The AP’s Peter Yost is reporting that 5 federal judges have testified before the Senate Judiciary Committee on the NSA intercept program. Here’s a glimpse into the article:

Five federal judges gave a boost Tuesday to legislation that would bring court scrutiny to the Bush administration’s domestic spying program. At a Senate Judiciary Committee hearing chaired by Sen. Arlen Specter, (R-PA), the judges reacted favorably to his proposal that would require the secretive Foreign Intelligence Surveillance Court to conduct regular reviews of the four-year-old program.

How quaint. Just what would the FISA court review? Whether the NSA is reviewing only communications that either originate or end in a foreign country? Or would they eventually require approving warrants for these intercepts? If they aren’t moving towards warrants, then what would the FISA court be doing that the Judiciary committees can’t do?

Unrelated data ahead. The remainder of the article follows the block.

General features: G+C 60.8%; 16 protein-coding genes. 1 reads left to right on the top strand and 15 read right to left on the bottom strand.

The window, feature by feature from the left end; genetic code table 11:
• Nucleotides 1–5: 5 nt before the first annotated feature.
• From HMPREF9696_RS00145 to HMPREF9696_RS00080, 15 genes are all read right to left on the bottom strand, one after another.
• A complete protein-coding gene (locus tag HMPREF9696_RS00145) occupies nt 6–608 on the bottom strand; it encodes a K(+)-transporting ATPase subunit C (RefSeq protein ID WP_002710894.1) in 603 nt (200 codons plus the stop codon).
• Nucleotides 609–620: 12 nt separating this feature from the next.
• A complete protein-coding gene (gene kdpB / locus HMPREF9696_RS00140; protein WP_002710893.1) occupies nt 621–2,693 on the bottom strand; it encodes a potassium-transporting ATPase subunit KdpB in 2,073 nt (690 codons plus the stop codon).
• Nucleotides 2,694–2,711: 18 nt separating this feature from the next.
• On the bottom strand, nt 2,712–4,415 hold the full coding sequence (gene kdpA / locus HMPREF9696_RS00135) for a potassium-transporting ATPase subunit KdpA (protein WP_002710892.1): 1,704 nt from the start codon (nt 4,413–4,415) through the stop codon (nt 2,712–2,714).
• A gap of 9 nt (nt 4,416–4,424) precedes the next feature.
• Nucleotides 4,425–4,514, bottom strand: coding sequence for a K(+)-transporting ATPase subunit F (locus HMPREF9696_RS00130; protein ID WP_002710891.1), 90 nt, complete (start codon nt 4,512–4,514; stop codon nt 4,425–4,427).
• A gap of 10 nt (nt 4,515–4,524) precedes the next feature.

This is a typical Washington power grab. Specter and other senators don’t like that they’re out of the power loop on this. The judges like Specter’s legislation because it’d give them additional powers and responsibilities.

Another question about the legislation: If warrants were eventually required, what standard would be set for granting them? Would they be able to issue warrants when data mining techniques are used? If that doesn’t pass judicial muster, doesn’t that essentially shut the NSA program down? If it’s shut down, how can this or any other President protect the U.S. from “all enemies, foreign and domestic”?

It makes you wonder, doesn’t it?

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Cross-posted at California Conservative

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